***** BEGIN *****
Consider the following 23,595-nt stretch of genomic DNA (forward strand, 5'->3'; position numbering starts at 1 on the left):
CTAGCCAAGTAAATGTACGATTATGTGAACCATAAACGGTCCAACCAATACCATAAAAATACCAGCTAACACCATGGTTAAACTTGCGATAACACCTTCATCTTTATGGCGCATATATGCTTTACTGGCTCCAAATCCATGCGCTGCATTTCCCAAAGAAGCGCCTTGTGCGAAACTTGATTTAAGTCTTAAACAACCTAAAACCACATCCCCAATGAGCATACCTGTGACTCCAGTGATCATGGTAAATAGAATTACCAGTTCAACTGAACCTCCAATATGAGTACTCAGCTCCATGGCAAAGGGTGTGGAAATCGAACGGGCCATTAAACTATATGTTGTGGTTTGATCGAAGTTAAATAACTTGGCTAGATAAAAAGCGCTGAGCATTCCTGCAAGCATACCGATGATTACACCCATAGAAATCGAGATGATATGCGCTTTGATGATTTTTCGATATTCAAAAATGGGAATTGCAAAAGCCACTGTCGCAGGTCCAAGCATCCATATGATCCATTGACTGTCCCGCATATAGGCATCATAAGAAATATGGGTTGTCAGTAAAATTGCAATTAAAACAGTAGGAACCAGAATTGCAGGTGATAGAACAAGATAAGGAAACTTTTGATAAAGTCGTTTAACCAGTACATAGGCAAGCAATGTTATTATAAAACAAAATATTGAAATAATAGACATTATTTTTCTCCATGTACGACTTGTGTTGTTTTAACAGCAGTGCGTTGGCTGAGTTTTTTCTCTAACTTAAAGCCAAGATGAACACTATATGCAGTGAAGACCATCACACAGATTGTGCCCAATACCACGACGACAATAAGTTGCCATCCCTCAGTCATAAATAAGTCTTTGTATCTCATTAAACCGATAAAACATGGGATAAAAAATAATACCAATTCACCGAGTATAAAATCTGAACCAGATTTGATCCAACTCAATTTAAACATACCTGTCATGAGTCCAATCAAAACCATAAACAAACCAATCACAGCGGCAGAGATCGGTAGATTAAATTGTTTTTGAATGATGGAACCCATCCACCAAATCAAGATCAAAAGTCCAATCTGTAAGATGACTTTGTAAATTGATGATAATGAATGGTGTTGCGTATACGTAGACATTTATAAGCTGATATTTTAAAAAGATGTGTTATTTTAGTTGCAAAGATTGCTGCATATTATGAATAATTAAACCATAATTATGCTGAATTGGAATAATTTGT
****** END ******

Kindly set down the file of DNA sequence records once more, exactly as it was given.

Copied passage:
Consider the following 23,595-nt stretch of genomic DNA (forward strand, 5'->3'; position numbering starts at 1 on the left):
CTAGCCAAGTAAATGTACGATTATGTGAACCATAAACGGTCCAACCAATACCATAAAAATACCAGCTAACACCATGGTTAAACTTGCGATAACACCTTCATCTTTATGGCGCATATATGCTTTACTGGCTCCAAATCCATGCGCTGCATTTCCCAAAGAAGCGCCTTGTGCGAAACTTGATTTAAGTCTTAAACAACCTAAAACCACATCCCCAATGAGCATACCTGTGACTCCAGTGATCATGGTAAATAGAATTACCAGTTCAACTGAACCTCCAATATGAGTACTCAGCTCCATGGCAAAGGGTGTGGAAATCGAACGGGCCATTAAACTATATGTTGTGGTTTGATCGAAGTTAAATAACTTGGCTAGATAAAAAGCGCTGAGCATTCCTGCAAGCATACCGATGATTACACCCATAGAAATCGAGATGATATGCGCTTTGATGATTTTTCGATATTCAAAAATGGGAATTGCAAAAGCCACTGTCGCAGGTCCAAGCATCCATATGATCCATTGACTGTCCCGCATATAGGCATCATAAGAAATATGGGTTGTCAGTAAAATTGCAATTAAAACAGTAGGAACCAGAATTGCAGGTGATAGAACAAGATAAGGAAACTTTTGATAAAGTCGTTTAACCAGTACATAGGCAAGCAATGTTATTATAAAACAAAATATTGAAATAATAGACATTATTTTTCTCCATGTACGACTTGTGTTGTTTTAACAGCAGTGCGTTGGCTGAGTTTTTTCTCTAACTTAAAGCCAAGATGAACACTATATGCAGTGAAGACCATCACACAGATTGTGCCCAATACCACGACGACAATAAGTTGCCATCCCTCAGTCATAAATAAGTCTTTGTATCTCATTAAACCGATAAAACATGGGATAAAAAATAATACCAATTCACCGAGTATAAAATCTGAACCAGATTTGATCCAACTCAATTTAAACATACCTGTCATGAGTCCAATCAAAACCATAAACAAACCAATCACAGCGGCAGAGATCGGTAGATTAAATTGTTTTTGAATGATGGAACCCATCCACCAAATCAAGATCAAAAGTCCAATCTGTAAGATGACTTTGTAAATTGATGATAATGAATGGTGTTGCGTATACGTAGACATTTATAAGCTGATATTTTAAAAAGATGTGTTATTTTAGTTGCAAAGATTGCTGCATATTATGAATAATTAAACCATAATTATGCTGAATTGGAATAATTTGT